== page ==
Bug 90793 - A hanging shell process remains after exiting rescue mode with suggested `systemctl default'
Summary: A hanging shell process remains after exiting rescue mode with suggested `sys...
Status: NEW
Alias: None
Product: systemd
Classification: Unclassified
Component: general (show other bugs)
Version: unspecified
Hardware: Other All
: medium normal
Assignee: systemd-bugs
QA Contact: systemd-bugs
URL:
Whiteboard:
Keywords:
Depends on:
Blocks:
 
Reported: 2015-05-31 14:28 UTC by Алексей Шилин
Modified: 2015-06-02 16:48 UTC (History)
0 users

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Attachments
Interactive shell bash (618) strace output (6.36 KB, text/plain)
2015-05-31 14:28 UTC, Алексей Шилин
Details
The proposed patch to fix the rescue shell hangup issue (1.74 KB, patch)
2015-06-01 14:17 UTC, Алексей Шилин
Details | Splinter Review

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Description Алексей Шилин 2015-05-31 14:28:54 UTC
Created attachment 116188 [details]
Interactive shell bash (618) strace output

When entering the rescue mode, the welcome message suggests using `systemctl default' to enter default mode. However, though it indeed proceeds with normal bootup, it results in a hanging interactive rescue shell process remaining, grabbing the tty and thus preventing the login prompt from appearing. One has to hit SAK to kill it.

The reason seems to be the KillMode=process directive used in rescue.service. Here is its' status when active:

--------------------------------- >8 ---------------------------------
* rescue.service - Rescue Shell
   Loaded: loaded (/lib/systemd/system/rescue.service; static)
   Active: active (running) since Sun 2015-05-31 12:47:04 UTC; 3min 55s ago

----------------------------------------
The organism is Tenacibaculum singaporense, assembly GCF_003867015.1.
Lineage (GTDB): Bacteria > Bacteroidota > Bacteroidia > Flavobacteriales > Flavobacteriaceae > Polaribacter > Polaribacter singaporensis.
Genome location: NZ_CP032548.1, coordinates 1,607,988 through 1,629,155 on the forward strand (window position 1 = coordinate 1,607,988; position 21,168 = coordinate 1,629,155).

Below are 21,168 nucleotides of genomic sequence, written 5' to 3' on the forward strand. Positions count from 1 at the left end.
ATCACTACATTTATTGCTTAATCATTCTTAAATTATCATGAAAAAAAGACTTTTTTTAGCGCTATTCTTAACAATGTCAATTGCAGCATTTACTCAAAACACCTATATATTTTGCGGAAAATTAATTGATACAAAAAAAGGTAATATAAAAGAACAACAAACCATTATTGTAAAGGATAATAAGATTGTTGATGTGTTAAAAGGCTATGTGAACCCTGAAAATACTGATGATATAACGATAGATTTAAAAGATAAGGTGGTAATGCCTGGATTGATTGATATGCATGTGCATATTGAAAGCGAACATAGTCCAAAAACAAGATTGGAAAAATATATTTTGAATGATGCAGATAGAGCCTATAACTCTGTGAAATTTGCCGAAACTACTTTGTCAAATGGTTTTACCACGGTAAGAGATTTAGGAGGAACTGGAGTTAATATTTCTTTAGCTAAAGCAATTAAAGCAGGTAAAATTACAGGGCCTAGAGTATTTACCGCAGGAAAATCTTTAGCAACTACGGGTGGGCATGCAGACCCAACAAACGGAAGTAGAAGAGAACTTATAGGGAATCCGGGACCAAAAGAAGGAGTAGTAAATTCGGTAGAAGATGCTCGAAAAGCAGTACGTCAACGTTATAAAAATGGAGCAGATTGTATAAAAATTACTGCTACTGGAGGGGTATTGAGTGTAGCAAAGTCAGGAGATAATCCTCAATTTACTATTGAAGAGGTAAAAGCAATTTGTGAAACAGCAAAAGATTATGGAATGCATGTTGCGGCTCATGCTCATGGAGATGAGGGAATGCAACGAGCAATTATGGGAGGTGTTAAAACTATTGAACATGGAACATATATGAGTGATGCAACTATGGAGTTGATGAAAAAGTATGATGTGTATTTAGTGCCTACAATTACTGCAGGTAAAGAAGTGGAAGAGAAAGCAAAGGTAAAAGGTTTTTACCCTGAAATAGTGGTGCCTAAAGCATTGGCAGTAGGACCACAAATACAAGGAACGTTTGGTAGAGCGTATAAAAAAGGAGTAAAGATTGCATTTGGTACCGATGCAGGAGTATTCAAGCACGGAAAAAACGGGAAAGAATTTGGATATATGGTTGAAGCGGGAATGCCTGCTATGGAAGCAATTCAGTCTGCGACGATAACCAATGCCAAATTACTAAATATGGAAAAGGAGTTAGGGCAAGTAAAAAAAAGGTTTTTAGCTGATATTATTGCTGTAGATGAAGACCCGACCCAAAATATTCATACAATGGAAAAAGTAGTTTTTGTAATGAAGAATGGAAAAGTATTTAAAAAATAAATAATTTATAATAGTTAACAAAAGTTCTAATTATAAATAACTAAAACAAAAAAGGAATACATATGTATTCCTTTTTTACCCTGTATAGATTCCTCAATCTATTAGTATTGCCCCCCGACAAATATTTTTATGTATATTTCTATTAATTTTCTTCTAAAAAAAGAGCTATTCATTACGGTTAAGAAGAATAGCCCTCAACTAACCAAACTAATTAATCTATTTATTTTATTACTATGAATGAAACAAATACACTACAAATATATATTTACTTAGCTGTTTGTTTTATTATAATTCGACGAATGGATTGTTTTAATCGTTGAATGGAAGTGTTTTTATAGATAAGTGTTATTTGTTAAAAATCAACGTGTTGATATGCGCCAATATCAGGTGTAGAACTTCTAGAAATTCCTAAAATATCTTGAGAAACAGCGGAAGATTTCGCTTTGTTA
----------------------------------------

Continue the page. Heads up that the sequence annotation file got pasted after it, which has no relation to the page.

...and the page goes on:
Docs: man:sulogin(8)
  Process: 614 ExecStartPre=/bin/echo -e Welcome to rescue mode! Type "systemctl default" or ^D to enter default mode.\nType "journalctl -xb" to view system logs. Type "systemctl reboot" to reboot. (code=exited, status=0/SUCCESS)
  Process: 609 ExecStartPre=/bin/plymouth quit (code=exited, status=1/FAILURE)
 Main PID: 617 (sh)
   CGroup: /system.slice/rescue.service
           |-617 /bin/sh -c /sbin/sulogin; /bin/systemctl --fail --no-block default
           `-618 bash
--------------------------------- 8< ---------------------------------

/bin/sh (617) is the main process here, and the only one the termination signal is sent to. The real interactive shell is the bash (618) process.

When one runs `systemctl default', it isolates default.target, stopping rescue.service. /bin/sh (617) then recieves SIGHUP, but doesn't resend it to its children. bash man page says:

 "The  shell  exits by default upon receipt of a SIGHUP.  Before exiting,
  an interactive shell  resends  the  SIGHUP  to  all  jobs,  running  or
  stopped."

/bin/sh (617) is not interactive, so this seems to be the reason for not resending SIGHUP.

As a result, the interactive shell bash (618) remains stuck trying to read the stdin (see the attached `bash (618) strace' file). Here is the status of rescue.service at this point:

--------------------------------- >8 ---------------------------------
● rescue.service - Rescue Shell
   Loaded: loaded (/lib/systemd/system/rescue.service; static)
   Active: inactive (dead) since Sun 2015-05-31 12:53:55 UTC; 3min 25s ago